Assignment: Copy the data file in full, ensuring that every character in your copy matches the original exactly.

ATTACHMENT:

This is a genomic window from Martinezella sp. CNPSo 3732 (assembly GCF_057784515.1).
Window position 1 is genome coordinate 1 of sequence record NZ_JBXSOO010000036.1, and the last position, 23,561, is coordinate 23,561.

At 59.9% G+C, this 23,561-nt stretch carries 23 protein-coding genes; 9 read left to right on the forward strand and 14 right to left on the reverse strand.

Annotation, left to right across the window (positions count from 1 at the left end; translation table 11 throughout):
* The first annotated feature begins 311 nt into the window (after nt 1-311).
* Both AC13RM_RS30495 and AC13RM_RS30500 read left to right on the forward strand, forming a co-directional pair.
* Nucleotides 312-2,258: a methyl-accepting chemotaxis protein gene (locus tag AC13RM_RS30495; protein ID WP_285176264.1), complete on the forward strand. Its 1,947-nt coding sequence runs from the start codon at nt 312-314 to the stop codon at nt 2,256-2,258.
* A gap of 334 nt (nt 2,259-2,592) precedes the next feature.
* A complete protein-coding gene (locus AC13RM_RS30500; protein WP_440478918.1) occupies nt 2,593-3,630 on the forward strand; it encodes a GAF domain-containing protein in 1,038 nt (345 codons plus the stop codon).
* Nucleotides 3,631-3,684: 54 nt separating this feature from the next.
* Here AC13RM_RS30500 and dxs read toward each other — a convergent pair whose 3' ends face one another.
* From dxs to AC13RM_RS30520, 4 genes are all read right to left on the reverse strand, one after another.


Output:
This is a genomic window from Martinezella sp. CNPSo 3732 (assembly GCF_057784515.1).
Window position 1 is genome coordinate 1 of sequence record NZ_JBXSOO010000036.1, and the last position, 23,561, is coordinate 23,561.

At 59.9% G+C, this 23,561-nt stretch carries 23 protein-coding genes; 9 read left to right on the forward strand and 14 right to left on the reverse strand.

Annotation, left to right across the window (positions count from 1 at the left end; translation table 11 throughout):
* The first annotated feature begins 311 nt into the window (after nt 1-311).
* Both AC13RM_RS30495 and AC13RM_RS30500 read left to right on the forward strand, forming a co-directional pair.
* Nucleotides 312-2,258: a methyl-accepting chemotaxis protein gene (locus tag AC13RM_RS30495; protein ID WP_285176264.1), complete on the forward strand. Its 1,947-nt coding sequence runs from the start codon at nt 312-314 to the stop codon at nt 2,256-2,258.
* A gap of 334 nt (nt 2,259-2,592) precedes the next feature.
* A complete protein-coding gene (locus AC13RM_RS30500; protein WP_440478918.1) occupies nt 2,593-3,630 on the forward strand; it encodes a GAF domain-containing protein in 1,038 nt (345 codons plus the stop codon).
* Nucleotides 3,631-3,684: 54 nt separating this feature from the next.
* Here AC13RM_RS30500 and dxs read toward each other — a convergent pair whose 3' ends face one another.
* From dxs to AC13RM_RS30520, 4 genes are all read right to left on the reverse strand, one after another.